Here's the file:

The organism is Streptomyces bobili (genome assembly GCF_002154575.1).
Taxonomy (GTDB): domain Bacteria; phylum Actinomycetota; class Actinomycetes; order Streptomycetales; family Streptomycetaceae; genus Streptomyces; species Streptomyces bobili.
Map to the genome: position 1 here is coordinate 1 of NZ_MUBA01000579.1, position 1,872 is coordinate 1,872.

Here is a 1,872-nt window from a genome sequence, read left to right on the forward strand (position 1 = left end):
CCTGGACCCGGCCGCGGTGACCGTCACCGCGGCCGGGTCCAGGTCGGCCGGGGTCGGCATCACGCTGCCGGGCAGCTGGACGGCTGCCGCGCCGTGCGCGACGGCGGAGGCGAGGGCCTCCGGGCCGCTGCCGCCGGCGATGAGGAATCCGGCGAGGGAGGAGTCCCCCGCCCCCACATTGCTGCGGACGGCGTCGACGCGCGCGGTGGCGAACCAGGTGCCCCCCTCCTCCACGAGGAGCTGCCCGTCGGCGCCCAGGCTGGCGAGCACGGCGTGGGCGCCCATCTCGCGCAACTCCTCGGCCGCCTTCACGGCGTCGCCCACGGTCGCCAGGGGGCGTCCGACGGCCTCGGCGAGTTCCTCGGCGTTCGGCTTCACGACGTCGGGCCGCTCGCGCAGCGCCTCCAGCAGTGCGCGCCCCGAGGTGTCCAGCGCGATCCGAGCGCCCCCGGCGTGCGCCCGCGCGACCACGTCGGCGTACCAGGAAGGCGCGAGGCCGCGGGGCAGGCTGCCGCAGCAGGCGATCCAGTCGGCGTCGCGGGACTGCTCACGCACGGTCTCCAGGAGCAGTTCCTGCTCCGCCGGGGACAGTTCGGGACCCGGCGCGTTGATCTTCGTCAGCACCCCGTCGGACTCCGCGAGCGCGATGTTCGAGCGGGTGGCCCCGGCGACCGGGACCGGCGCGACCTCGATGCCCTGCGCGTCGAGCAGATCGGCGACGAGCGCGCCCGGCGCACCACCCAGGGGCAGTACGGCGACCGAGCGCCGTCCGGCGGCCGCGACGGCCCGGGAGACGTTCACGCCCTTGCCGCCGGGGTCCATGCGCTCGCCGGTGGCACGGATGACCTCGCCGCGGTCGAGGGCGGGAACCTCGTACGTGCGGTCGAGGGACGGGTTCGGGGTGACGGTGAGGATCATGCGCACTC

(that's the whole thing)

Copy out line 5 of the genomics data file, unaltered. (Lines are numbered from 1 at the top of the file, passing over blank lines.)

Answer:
CCTGGACCCGGCCGCGGTGACCGTCACCGCGGCCGGGTCCAGGTCGGCCGGGGTCGGCATCACGCTGCCGGGCAGCTGGACGGCTGCCGCGCCGTGCGCGACGGCGGAGGCGAGGGCCTCCGGGCCGCTGCCGCCGGCGATGAGGAATCCGGCGAGGGAGGAGTCCCCCGCCCCCACATTGCTGCGGACGGCGTCGACGCGCGCGGTGGCGAACCAGGTGCCCCCCTCCTCCACGAGGAGCTGCCCGTCGGCGCCCAGGCTGGCGAGCACGGCGTGGGCGCCCATCTCGCGCAACTCCTCGGCCGCCTTCACGGCGTCGCCCACGGTCGCCAGGGGGCGTCCGACGGCCTCGGCGAGTTCCTCGGCGTTCGGCTTCACGACGTCGGGCCGCTCGCGCAGCGCCTCCAGCAGTGCGCGCCCCGAGGTGTCCAGCGCGATCCGAGCGCCCCCGGCGTGCGCCCGCGCGACCACGTCGGCGTACCAGGAAGGCGCGAGGCCGCGGGGCAGGCTGCCGCAGCAGGCGATCCAGTCGGCGTCGCGGGACTGCTCACGCACGGTCTCCAGGAGCAGTTCCTGCTCCGCCGGGGACAGTTCGGGACCCGGCGCGTTGATCTTCGTCAGCACCCCGTCGGACTCCGCGAGCGCGATGTTCGAGCGGGTGGCCCCGGCGACCGGGACCGGCGCGACCTCGATGCCCTGCGCGTCGAGCAGATCGGCGACGAGCGCGCCCGGCGCACCACCCAGGGGCAGTACGGCGACCGAGCGCCGTCCGGCGGCCGCGACGGCCCGGGAGACGTTCACGCCCTTGCCGCCGGGGTCCATGCGCTCGCCGGTGGCACGGATGACCTCGCCGCGGTCGAGGGCGGGAACCTCGTACGTGCGGTCGAGGGACGGGTTCGGGGTGACGGTGAGGATCATGCGCACTC